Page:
Many attorneys continuously strive for a better work-life balance, no matter how
much of an uphill battle it is. Typically, e are individuals with a strong work
ethic, plugging through three years of the Socratic method to earn the privilege
to practice law. Once practicing, we have an ethical duty to our clients to zealously represent
them. Further, we have our own individual motives, some altruistic and financial, or to
achieve Super Lawyer status. While these duties and motives are enough to make it difficult
to achieve a desired work-life balance, one must also consider that everywhere we go, people
ask us questions. Society, particularly our family members, believes that once you are a
lawyer you can answer any legal question in any setting. Whether it is a divorce question at
a cocktail party, one about Uncle Joe’s real estate closing, or an estate planning question at
a child’s sporting event, questions are inevitable.
One of the common inquiries made by family and
friends of practicing attorneys is the request to draw up
a quick and “simple” Power of Attorney for Property.
Some attorneys might think, “sure, it’s a statutory
form,” and print one out for the individual to execute.
However, while it may seem easy enough to do, attorneys
must be aware of the many pitfalls involved in the
drafting of such a “simple” document.
We are all becoming acutely aware of our aging
population. Each day, 8,000 individuals attain the age
of 65, with this high rate continuing for the next fifteen
years.1 Often, panicked and desperate family members
are left scrambling to care for their aging loved ones
when essential documents, such as a Power of Attorney
for Property, are not put into place before a crisis situation arises. If you haven’t had this happen to you
yet, it will become increasingly common to receive
a request for a Power of Attorney for Susie’s mom or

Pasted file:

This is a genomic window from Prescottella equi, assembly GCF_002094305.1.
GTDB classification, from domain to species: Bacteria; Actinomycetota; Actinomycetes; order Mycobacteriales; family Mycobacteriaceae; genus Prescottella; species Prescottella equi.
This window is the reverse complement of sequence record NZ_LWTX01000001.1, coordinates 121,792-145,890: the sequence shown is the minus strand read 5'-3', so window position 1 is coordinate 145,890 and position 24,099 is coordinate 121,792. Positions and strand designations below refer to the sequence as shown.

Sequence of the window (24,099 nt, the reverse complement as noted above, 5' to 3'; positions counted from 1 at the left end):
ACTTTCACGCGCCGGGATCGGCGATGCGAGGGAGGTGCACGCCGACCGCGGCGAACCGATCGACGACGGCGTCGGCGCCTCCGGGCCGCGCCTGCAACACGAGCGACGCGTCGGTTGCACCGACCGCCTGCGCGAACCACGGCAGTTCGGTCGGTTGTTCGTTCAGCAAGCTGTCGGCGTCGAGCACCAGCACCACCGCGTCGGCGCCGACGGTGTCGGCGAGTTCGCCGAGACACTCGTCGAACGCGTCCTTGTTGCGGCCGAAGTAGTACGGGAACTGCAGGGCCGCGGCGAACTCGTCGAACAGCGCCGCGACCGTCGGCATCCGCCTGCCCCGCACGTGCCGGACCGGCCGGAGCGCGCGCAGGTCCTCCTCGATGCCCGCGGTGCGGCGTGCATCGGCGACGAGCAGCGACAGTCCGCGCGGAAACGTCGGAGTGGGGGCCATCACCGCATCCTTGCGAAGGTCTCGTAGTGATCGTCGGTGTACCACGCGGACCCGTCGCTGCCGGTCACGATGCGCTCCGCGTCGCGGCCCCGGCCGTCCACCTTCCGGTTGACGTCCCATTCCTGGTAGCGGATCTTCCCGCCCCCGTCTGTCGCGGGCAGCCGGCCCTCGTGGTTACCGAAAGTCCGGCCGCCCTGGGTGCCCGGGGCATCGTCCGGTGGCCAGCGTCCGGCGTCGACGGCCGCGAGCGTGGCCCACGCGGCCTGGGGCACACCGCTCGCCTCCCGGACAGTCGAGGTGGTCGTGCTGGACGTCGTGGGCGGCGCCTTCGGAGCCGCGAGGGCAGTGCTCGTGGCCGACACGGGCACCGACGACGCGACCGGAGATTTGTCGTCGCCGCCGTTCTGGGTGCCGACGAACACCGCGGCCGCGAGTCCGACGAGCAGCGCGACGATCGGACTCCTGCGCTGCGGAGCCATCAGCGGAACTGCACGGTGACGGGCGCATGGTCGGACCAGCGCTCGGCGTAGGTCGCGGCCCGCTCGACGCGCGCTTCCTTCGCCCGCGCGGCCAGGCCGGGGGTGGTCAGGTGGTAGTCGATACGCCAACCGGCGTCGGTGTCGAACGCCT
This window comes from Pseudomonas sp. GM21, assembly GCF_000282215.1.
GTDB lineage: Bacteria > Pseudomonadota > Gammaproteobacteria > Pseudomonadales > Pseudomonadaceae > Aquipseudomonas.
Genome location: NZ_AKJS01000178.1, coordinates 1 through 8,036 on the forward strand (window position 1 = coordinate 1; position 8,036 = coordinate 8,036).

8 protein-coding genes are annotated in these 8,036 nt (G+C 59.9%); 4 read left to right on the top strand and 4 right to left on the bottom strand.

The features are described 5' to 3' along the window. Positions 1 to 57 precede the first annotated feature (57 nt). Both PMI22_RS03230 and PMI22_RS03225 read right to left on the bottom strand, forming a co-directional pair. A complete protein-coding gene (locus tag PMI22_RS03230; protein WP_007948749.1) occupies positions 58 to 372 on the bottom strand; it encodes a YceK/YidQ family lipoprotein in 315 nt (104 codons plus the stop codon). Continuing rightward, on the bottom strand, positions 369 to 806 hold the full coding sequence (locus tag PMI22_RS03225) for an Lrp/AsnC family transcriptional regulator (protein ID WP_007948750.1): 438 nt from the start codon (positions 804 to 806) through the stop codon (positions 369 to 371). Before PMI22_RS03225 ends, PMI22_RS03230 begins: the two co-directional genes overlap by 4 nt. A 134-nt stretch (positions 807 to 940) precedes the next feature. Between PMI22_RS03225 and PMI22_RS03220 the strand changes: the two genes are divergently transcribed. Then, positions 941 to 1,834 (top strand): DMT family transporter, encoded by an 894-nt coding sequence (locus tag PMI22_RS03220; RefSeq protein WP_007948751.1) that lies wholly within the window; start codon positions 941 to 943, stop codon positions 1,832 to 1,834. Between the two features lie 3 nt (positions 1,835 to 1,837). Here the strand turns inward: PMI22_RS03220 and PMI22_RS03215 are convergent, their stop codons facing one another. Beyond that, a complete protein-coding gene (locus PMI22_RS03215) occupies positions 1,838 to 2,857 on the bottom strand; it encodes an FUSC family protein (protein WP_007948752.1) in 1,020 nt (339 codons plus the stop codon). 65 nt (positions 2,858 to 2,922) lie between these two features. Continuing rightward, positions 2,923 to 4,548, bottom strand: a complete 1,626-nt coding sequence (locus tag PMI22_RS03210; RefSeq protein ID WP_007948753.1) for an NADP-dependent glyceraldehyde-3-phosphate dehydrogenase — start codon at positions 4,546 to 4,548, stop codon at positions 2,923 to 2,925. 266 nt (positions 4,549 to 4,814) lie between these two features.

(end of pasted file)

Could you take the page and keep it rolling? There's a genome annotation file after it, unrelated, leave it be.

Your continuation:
Johnny’s grandma. These family members will call you
urgently needing a Power of Attorney for Property for
their loved one. They may be a client with whom you
have a longstanding relationship and you know the person
to be a “good” son, or a personal friend, or even a
great referral source. Wanting to help that individual,
you may be tempted to go ahead and draft a “simple”
Power of Attorney for Property. However, caution must
be taken before jumping into action.
Pitfall I: Not Reading the Statute.
The Illinois Power of Attorney Act2 provides a
Statutory Short Form Power of Attorney for Property. This Act also stipulates the rules for
the Power of Attorney for Property,
and provides the scope and authority
the agent has in making financial
decisions for the principal.3 The statute
dictates the duties an agent has
to the principal, specifies options for
the duration of the agency, explains
its applicability in certain situations,
and much more.4
The Act itself is far more inclusive
than a simple Power of Attorney
form may lead one to believe. If a
quick Google search is completed,
multiple sample forms pop up in the
results, each one of them being different
than the next. Several will appear
to be all-inclusive, while others may seem to possess
only the bare minimum requirements. Regardless of
the form, the key point to be made is that the attorney
who is drafting a Power of Attorney for Property must